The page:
FS: Why did you pick The Little Broomstick as the source material?
YN: As a producer, I read many children and young adult books to try to find good subjects for film production, and a lot of those stories deal with magic and witches. In those, when the main character confronts a very difficult situation, they use magic to solve it. But in The Little Broomstick, the main character chooses not to use magic at that crucial moment toward the latter part of the story. She says, “I’ll open this door without using magic, no matter how long it might take me.” And I thought that concept would be a great one to make a film with.
Both director Yonebayashi and I, and other creators from Studio Ghibli, have now lost the magic of being at Ghibli, and we have to stand on our own two feet. So this concept relates to the fact that we hoped to be able to complete a film on our own. That was the original story that I took to director Yonebayashi.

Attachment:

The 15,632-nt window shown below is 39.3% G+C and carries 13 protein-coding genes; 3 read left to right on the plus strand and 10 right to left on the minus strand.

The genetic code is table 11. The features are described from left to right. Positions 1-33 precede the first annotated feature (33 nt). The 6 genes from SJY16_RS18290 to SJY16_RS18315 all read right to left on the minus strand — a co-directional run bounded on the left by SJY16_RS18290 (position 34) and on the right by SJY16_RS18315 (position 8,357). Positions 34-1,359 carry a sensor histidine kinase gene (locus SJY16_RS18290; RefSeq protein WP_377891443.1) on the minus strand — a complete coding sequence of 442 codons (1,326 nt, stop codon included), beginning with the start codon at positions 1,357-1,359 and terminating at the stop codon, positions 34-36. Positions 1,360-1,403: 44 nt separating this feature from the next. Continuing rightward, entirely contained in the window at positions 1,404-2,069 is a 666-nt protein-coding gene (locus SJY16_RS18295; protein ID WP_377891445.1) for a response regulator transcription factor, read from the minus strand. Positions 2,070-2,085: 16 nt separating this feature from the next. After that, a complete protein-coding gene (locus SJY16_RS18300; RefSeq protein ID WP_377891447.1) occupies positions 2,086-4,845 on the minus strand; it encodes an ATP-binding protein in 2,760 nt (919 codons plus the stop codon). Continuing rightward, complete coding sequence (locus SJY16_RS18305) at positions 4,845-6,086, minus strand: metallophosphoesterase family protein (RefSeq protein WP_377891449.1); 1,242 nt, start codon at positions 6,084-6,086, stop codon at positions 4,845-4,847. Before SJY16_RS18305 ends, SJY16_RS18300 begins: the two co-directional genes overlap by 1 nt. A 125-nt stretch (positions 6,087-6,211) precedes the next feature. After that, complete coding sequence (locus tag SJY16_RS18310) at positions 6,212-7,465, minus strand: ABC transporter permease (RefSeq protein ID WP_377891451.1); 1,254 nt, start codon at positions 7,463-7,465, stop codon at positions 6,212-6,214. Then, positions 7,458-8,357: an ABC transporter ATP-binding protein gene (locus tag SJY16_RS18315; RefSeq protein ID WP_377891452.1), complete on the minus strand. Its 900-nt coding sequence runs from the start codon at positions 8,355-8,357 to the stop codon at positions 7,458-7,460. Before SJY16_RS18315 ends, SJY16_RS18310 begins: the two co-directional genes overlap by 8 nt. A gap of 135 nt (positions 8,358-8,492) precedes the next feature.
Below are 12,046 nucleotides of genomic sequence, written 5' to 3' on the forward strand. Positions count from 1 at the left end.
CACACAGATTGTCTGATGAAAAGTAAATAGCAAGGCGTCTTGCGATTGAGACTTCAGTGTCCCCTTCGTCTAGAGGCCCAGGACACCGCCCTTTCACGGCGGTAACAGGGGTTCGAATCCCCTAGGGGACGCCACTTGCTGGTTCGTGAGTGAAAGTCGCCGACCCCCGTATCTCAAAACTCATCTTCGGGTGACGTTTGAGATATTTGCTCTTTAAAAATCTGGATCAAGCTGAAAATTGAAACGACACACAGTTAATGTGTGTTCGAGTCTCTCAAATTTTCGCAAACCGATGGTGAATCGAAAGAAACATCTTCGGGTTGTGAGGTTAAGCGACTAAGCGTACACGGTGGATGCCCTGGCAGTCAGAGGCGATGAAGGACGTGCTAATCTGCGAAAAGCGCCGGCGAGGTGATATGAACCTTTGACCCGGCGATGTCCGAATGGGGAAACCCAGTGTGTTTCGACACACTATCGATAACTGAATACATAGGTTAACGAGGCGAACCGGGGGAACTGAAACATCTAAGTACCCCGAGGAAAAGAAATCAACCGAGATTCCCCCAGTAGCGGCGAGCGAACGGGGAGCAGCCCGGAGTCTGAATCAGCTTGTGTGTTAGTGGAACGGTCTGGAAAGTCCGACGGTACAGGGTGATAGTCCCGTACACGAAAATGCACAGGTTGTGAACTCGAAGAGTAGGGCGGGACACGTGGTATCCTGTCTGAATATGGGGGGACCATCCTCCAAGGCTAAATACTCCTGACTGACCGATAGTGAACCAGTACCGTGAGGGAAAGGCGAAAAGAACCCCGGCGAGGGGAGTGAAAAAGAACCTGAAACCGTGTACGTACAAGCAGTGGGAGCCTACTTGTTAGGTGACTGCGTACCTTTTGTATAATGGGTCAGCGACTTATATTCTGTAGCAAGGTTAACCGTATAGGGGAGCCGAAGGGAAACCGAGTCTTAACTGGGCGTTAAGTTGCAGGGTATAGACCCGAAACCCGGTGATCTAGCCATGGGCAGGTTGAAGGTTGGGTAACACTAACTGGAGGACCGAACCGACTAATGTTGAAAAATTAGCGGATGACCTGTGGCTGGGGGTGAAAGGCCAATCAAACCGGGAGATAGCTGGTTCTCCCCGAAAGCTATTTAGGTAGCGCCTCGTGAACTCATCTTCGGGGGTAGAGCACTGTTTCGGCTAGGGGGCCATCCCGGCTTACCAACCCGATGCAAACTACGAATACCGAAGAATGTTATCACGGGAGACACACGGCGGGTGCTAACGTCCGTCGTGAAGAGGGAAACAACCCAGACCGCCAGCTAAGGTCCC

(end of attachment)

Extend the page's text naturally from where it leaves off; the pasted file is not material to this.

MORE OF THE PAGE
FS: How much of the production process or style from Studio Ghibli did you retain, and how much did you invent on your own for this film? Was there anything you did which you might not have done at Ghibli?
Hiromasa Yonebayashi: Rather than saying that we had to have [something] look [a specific] way, I wanted to hear the opinions of and have discussions with the many different people who gathered to create this film. I think we were able to accommodate and take in those different aspects as well.